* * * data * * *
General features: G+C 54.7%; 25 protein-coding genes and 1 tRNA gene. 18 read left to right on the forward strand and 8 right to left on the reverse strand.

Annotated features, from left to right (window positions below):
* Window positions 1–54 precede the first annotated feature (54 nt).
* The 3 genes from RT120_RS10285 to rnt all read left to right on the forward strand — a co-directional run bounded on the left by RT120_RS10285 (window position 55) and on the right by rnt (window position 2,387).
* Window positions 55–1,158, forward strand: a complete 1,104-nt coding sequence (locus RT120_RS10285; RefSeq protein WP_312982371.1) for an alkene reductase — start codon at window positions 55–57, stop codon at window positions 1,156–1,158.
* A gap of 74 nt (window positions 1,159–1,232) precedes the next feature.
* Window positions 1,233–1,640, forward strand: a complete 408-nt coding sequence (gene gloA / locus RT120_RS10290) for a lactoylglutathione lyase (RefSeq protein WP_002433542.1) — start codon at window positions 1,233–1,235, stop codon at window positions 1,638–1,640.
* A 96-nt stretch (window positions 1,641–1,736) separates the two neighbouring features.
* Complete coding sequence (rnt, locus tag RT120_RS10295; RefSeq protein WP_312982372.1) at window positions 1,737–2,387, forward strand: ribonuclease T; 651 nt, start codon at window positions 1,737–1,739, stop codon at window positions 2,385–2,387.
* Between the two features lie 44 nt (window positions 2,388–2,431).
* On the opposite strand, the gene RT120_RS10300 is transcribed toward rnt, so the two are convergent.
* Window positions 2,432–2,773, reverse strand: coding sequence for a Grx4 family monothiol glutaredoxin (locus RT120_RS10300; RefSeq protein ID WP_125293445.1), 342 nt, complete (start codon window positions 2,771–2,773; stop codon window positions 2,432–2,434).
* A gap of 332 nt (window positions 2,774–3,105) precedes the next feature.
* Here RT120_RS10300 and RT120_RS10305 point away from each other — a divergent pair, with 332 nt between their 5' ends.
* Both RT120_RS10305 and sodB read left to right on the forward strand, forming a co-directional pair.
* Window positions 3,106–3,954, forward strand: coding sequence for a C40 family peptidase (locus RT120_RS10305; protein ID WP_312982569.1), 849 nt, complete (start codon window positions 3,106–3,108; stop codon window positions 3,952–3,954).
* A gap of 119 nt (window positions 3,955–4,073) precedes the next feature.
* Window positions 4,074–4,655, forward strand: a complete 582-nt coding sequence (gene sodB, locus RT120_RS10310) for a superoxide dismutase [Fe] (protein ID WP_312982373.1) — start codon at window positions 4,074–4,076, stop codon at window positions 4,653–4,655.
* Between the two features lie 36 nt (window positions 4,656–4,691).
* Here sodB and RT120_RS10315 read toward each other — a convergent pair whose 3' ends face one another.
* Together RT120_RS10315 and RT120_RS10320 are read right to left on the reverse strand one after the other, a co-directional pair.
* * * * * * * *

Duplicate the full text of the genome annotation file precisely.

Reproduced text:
General features: G+C 54.7%; 25 protein-coding genes and 1 tRNA gene. 18 read left to right on the forward strand and 8 right to left on the reverse strand.

Annotated features, from left to right (window positions below):
* Window positions 1–54 precede the first annotated feature (54 nt).
* The 3 genes from RT120_RS10285 to rnt all read left to right on the forward strand — a co-directional run bounded on the left by RT120_RS10285 (window position 55) and on the right by rnt (window position 2,387).
* Window positions 55–1,158, forward strand: a complete 1,104-nt coding sequence (locus RT120_RS10285; RefSeq protein WP_312982371.1) for an alkene reductase — start codon at window positions 55–57, stop codon at window positions 1,156–1,158.
* A gap of 74 nt (window positions 1,159–1,232) precedes the next feature.
* Window positions 1,233–1,640, forward strand: a complete 408-nt coding sequence (gene gloA / locus RT120_RS10290) for a lactoylglutathione lyase (RefSeq protein WP_002433542.1) — start codon at window positions 1,233–1,235, stop codon at window positions 1,638–1,640.
* A 96-nt stretch (window positions 1,641–1,736) separates the two neighbouring features.
* Complete coding sequence (rnt, locus tag RT120_RS10295; RefSeq protein WP_312982372.1) at window positions 1,737–2,387, forward strand: ribonuclease T; 651 nt, start codon at window positions 1,737–1,739, stop codon at window positions 2,385–2,387.
* Between the two features lie 44 nt (window positions 2,388–2,431).
* On the opposite strand, the gene RT120_RS10300 is transcribed toward rnt, so the two are convergent.
* Window positions 2,432–2,773, reverse strand: coding sequence for a Grx4 family monothiol glutaredoxin (locus RT120_RS10300; RefSeq protein ID WP_125293445.1), 342 nt, complete (start codon window positions 2,771–2,773; stop codon window positions 2,432–2,434).
* A gap of 332 nt (window positions 2,774–3,105) precedes the next feature.
* Here RT120_RS10300 and RT120_RS10305 point away from each other — a divergent pair, with 332 nt between their 5' ends.
* Both RT120_RS10305 and sodB read left to right on the forward strand, forming a co-directional pair.
* Window positions 3,106–3,954, forward strand: coding sequence for a C40 family peptidase (locus RT120_RS10305; protein ID WP_312982569.1), 849 nt, complete (start codon window positions 3,106–3,108; stop codon window positions 3,952–3,954).
* A gap of 119 nt (window positions 3,955–4,073) precedes the next feature.
* Window positions 4,074–4,655, forward strand: a complete 582-nt coding sequence (gene sodB, locus RT120_RS10310) for a superoxide dismutase [Fe] (protein ID WP_312982373.1) — start codon at window positions 4,074–4,076, stop codon at window positions 4,653–4,655.
* Between the two features lie 36 nt (window positions 4,656–4,691).
* Here sodB and RT120_RS10315 read toward each other — a convergent pair whose 3' ends face one another.
* Together RT120_RS10315 and RT120_RS10320 are read right to left on the reverse strand one after the other, a co-directional pair.